Influenza pandemic of 1918

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The Influenza pandemic of 1918 was a heavy pandemic of influenza. It lasted for 3 full years, from January 1918 to December 1920.[1] About 500 million[1] people were infected across the world. The pandemic spread to remote Pacific Islands and the Arctic. It killed 50 million[2] to 100 million people[3]—3 to 5 percent of the world's population at the time.[3] This means it was one of the deadliest natural disasters in human history.[1][4][5][6]

To maintain morale, wartime censors minimized early reports of illness and mortality in Germany, Britain, France, and the United States;[7][8] but papers were free to report the epidemic's effects in neutral Spain (such as the grave illness of King Alfonso XIII). This situation created the false impression of Spain being especially hard-hit.[9] It also resulted in the nickname Spanish flu.[10]

In most cases, influenza outbreaks kill young people, or the elderly, or those patients that are already weakened. This was not the case for the 1918 pandemic, which killed predominantly healthy young adults. Modern research, using virus taken from the bodies of frozen victims, has concluded that the virus kills through a cytokine storm (overreaction of the body's immune system). The strong immune reactions of young adults ravaged the body, whereas the weaker immune systems of children and middle-aged adults resulted in fewer deaths among those groups.[11]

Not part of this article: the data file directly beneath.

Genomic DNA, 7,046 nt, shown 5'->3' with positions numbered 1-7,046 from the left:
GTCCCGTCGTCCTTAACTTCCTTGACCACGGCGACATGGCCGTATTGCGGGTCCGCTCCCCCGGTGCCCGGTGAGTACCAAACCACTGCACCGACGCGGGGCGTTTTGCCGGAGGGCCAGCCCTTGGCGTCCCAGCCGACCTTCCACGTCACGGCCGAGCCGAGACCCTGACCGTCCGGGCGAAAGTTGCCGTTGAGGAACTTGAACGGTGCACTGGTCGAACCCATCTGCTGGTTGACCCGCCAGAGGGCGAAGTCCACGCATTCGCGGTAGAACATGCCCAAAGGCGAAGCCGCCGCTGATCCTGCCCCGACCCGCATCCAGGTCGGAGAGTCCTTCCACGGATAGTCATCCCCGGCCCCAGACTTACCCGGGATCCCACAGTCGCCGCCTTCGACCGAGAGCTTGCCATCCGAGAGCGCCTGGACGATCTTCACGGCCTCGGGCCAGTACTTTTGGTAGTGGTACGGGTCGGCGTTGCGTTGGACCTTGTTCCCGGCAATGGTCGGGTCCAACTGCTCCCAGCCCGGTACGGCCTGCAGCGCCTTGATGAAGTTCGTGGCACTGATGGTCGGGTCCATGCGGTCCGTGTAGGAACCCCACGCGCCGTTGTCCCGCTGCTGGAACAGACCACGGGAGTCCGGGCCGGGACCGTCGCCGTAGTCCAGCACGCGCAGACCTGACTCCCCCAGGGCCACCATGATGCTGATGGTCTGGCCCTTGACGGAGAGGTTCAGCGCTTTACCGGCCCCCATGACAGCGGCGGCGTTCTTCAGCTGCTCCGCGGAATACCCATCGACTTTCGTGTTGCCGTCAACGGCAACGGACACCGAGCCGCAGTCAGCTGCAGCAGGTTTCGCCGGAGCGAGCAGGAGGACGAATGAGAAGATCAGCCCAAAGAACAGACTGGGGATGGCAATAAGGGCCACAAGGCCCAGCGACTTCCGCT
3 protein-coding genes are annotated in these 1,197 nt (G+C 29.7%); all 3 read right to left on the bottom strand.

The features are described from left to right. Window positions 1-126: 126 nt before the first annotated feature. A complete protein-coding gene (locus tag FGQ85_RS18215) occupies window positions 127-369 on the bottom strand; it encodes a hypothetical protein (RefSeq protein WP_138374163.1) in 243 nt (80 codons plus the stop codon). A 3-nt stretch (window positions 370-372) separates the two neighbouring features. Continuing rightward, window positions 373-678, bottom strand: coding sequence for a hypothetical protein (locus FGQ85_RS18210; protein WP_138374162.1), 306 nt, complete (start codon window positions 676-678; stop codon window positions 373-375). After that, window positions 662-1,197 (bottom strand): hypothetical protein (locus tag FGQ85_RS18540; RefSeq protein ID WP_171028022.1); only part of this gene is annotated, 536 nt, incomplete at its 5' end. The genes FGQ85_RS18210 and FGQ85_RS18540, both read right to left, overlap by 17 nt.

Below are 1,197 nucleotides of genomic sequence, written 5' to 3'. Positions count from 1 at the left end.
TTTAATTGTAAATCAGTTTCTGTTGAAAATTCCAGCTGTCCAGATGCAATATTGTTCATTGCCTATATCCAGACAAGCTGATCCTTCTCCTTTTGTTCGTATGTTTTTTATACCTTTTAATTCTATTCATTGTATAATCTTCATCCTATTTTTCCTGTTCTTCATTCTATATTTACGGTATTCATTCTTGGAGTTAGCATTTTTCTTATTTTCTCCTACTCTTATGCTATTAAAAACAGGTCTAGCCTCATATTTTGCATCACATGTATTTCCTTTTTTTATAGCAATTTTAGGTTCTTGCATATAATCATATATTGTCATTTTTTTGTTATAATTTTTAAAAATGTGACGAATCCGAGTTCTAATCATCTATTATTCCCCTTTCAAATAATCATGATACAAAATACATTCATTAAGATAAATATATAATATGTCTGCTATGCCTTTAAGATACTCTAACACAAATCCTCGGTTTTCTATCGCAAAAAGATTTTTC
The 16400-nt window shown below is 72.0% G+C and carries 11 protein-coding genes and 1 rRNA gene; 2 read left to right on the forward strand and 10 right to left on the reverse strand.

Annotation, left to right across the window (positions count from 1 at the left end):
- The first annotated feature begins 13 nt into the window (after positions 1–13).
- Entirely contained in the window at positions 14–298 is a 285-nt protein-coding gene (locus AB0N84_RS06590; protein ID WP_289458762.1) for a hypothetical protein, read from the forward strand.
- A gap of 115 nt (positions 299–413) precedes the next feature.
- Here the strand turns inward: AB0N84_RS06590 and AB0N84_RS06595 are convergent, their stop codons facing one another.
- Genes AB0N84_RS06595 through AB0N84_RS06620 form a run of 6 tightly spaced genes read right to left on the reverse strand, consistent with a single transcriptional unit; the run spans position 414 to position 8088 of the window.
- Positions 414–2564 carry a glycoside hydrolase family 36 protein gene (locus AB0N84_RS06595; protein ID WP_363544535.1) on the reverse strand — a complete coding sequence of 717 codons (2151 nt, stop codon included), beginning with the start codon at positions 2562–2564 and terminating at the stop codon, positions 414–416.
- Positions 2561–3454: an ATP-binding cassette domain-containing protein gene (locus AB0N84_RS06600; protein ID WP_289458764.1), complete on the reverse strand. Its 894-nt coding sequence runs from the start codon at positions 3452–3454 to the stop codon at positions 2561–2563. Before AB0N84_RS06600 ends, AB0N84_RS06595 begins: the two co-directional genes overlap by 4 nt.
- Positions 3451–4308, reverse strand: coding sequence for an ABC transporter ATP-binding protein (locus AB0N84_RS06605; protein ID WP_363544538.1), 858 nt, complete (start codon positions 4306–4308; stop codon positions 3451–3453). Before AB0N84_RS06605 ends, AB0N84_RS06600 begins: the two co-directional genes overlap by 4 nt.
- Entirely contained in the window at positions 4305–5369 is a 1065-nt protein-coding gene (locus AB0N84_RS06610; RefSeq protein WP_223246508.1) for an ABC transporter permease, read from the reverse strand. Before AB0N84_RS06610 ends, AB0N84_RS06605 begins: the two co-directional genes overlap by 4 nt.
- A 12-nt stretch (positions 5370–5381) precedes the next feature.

Historical and epidemiological data are insufficient to identify the pandemic's geographic origin.[1] The pandemic was implicated in the outbreak of encephalitis lethargica in the 1920s.[12]

Gallery[change | change source]

References[change | change source]

  1. 1.0 1.1 1.2 1.3 Taubenberger JK; Morens DM 2006. "1918 Influenza: The Mother of All Pandemics". Emerging Infectious Diseases 12 (1): 15-22. doi:10.3201/eid1201.050979. Retrieved February 4, 2016. 
  2. Knobler S, Mack A, Mahmoud A, Lemon S (ed.). "1: The Story of Influenza". The Threat of Pandemic Influenza: Are We Ready? Workshop Summary (2005). Washington, D.C.: The National Academies Press. pp. 60–61.CS1 maint: multiple names: editors list (link)
  3. 3.0 3.1 "Historical Estimates of World Population". United States Census Bureau. United States Department of Commerce. July 9, 2015. Retrieved February 4, 2016.
  4. Patterson KD; Pyle GF 1991. "The geography and mortality of the 1918 influenza pandemic". Bulletin of the History of Medicine (Johns Hopkins University) 65 (1): 4–21. PMID 2021692. 
  5. Billings, Molly (June 1997). "The Influenza Pandemic of 1918". Stanford University. Retrieved February 4, 2016.
  6. Johnson NP; Mueller J 2002. "Updating the accounts: Global mortality of the 1918–1920 "Spanish" influenza pandemic". Bulletin of the History of Medicine 76 (1): 105–15. doi:10.1353/bhm.2002.0022. PMID 11875246. 
  7. Valentine, Vikki (August 20, 2008). "Origins of the 1918 Pandemic: The Case for France". National Public Radio (NPR). Retrieved February 4, 2016.
  8. Anderson, Susan (August 29, 2006). "Analysis of Spanish flu cases in 1918–1920 suggests transfusions might help in bird flu pandemic". The Global Source for Science News. American College of Physicians. Retrieved Feb 4, 2016.
  9. Barry, John M. (2004). The Great Influenza: The Epic Story of the Greatest Plague in History. Viking Penguin. p. 171. ISBN 0-670-89473-7.
  10. Galvin, John (July 31, 2007). "Spanish Flu Pandemic: 1918". Popular Mechanics. Hearst Communications, Inc. Retrieved February 4, 2016.
  11. Tisoncik JR; Korth MJ; et al. 2012. "Into the Eye of the Cytokine Storm". Microbiology and Molecular Biology Reviews 76 (1): 16-32. doi:10.1128/MMBR.05015-11. Retrieved February 4, 2016. 
  12. Vilensky JA; Foley P; et al. 2007. "Children and encephalitis lethargica: A historical review". Pediatric Neurology (Elsevier) 37 (2): 79–84. doi:10.1016/j.pediatrneurol.2007.04.012. PMID 17675021.